Catblaze. It started as an April Fools’ joke four years ago, but it stuck around as part of our website ever since. A few intrepid website perusers even found their way to the page and signed up for our backup service there. To be clear: There’s no actual difference between the two products except the landing page. If you bought Backblaze on Catblaze, it’s Backblaze. You received the same great service as everyone else, just with a nice cat-themed wrapper. Got it? Great!
It’s been a while since we’ve done anything with Catblaze though, and so I got to thinking… If the page is still functional, how can we make use of it again? Well, why not redirect some traffic there and see how it affects conversions?! A lot of people love cats, maybe that love could be translated to loving backing up, too?
So, that’s exactly what we did! A few weeks ago, for one day, we diverted some traffic from backblaze.com/cloud-backup.html to backblaze.com/catblaze.html to see how they performed against each other. Did anyone even notice? And if they did, did they sign up anyway? Read on to find out! The results may shock you! And other clickbait hyperbole!
Why are we doing this? Well, along with everyone else who has had to shift to remote office-ing during the pandemic, we’ve been working hard to maintain high spirits and morale here at Backblaze. While we made a lot of changes to help our team be as productive as possible while working remotely, we thought, why not get a little silly, engage in a little charitable fundraising, and also buoy the spirits of our community at large: You!
With a lot of people spending more time at home, animal adoption in urban areas increasing, and “Tiger King” being so popular on Netflix, I spent some time chatting with a friend of mine who works for the Humane Society of the United States, and asked if there were any shelters that were looking for aid. He told me that the Peninsula Humane Society—the same branch that the models for the original “Catblaze Cats” came from—could use some donations. So, as part of this experiment, we’ll be contributing to them in honor of the kittens that helped make this experiment possible!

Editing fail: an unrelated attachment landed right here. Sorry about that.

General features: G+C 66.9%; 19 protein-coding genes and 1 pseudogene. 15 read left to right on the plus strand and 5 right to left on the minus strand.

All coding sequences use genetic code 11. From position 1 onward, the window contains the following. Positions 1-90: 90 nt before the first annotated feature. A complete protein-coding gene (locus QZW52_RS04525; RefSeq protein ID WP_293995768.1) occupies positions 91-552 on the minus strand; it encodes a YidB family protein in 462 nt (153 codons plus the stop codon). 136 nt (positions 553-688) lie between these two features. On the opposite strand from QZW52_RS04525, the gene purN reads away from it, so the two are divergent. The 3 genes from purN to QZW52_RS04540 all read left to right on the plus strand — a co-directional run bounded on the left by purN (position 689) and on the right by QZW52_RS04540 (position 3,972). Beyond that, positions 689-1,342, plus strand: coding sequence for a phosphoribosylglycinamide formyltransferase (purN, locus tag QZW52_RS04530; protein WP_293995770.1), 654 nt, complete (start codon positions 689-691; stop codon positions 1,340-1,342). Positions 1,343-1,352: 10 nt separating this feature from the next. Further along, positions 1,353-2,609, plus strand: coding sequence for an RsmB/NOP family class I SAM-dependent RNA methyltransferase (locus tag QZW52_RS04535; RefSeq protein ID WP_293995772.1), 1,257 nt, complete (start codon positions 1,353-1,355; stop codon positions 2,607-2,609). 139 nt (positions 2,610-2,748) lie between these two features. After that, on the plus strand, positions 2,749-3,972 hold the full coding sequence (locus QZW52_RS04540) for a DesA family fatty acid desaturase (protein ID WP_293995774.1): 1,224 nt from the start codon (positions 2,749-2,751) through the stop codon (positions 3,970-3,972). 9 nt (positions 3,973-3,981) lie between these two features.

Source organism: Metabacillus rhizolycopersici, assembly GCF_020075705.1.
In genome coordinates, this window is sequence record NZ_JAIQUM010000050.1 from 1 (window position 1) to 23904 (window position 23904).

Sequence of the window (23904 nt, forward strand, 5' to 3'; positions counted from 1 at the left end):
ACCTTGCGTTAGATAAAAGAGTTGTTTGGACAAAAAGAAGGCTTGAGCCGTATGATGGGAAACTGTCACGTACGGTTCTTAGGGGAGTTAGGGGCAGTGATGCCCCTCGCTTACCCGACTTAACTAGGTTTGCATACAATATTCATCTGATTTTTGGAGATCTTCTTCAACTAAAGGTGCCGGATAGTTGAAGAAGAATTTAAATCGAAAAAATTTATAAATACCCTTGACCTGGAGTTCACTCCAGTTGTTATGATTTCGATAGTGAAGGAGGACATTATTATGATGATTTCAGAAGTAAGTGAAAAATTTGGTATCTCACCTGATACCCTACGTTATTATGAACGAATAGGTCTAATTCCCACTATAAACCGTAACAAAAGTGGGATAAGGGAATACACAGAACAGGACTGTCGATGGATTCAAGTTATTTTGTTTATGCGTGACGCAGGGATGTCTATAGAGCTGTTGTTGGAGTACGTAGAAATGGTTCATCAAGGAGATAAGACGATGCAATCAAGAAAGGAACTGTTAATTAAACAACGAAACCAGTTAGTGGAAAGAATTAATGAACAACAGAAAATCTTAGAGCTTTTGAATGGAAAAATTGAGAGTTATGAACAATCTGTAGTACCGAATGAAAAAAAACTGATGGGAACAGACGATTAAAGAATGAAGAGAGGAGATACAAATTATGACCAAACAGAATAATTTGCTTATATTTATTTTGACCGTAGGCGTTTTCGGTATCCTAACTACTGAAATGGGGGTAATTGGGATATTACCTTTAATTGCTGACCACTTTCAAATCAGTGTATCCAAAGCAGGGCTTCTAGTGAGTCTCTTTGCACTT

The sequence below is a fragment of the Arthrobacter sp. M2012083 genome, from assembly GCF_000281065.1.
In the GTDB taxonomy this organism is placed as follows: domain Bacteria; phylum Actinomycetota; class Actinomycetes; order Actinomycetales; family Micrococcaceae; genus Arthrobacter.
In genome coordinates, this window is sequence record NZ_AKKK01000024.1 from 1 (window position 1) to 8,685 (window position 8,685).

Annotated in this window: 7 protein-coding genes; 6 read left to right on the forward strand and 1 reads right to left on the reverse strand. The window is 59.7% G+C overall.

It also happens to be National Cat Day today, so what better way to celebrate?
And Now, on to the Results!
Wow, who would have known that diverting 50% of our hard-earned traffic to an April Fools’ landing page was an interesting idea? The results may or may not surprise you, but here’s the bottom line: Sending traffic to catblaze.com resulted in a decrease in trial conversions (folks coming to our site and creating a trial account) by 15%. Which, admittedly, is better than some of us had guessed!
Let’s dive into more of those numbers, shall we? (Assuming we’re comparing Catblaze to our regular Backblaze Computer Backup landing page.)
- Days of experiment: One.
- Traffic diverted: 50%.
- Percent change in conversion rate from visit to trial: 15% reduction.
- Percent change in conversion rate from visit to purchase (skip trial): 41% reduction.
- 69.96% (A palindrome!) of people were less likely to purchase directly from Catblaze—that’s how many fewer folks went to the “buy” page next.
- Percent change in bounce rate: 15% improvement.
- Percent change in visits going to the home page from Catblaze: 118%.
- Tweets asking us what is going on: Zero.
- Support tickets asking us, “Why the cats?”: Zero.
- Donation to the Peninsula Humane Society: $2,000.
While we probably shouldn’t update our onboarding messaging to include a picture of our Catblaze friends, it may be worth going a bit more kitten-friendly in future illustrations and designs for our website. The fact that there was a 15% improvement in bounce rate (and 20% reduction in exit rate) meant that people were sticking around and looking at that awesome cat content, or they were very confused. The cat content was at best amusing, but at worst confusing (which is usually not what you want your customers to be feeling), and you can see that was the case because we saw the number of people going back to our homepage increase by 118%. So, while we kept people on our website, their confusion was visible in how they navigated our website.
Perhaps the most entertaining thing is that no one asked about the Catblaze website. We received no Tweets or support tickets asking us why everything was cat-themed on our website. Based on our daily traffic, and the seemingly minor reasons that people write in with support tickets, I would have sworn up and down that I’d be on social media answering questions all day—though, if I responded to folks asking about it, that may have affected the experiment—so, it’s great that it went unnoticed.
Will we be doing this again? I doubt it. The Finance department is already sending me eye roll emojis, but it was definitely an interesting experiment and taught me one important lesson: While people definitely noticed the cats, they certainly didn’t seem to mind them.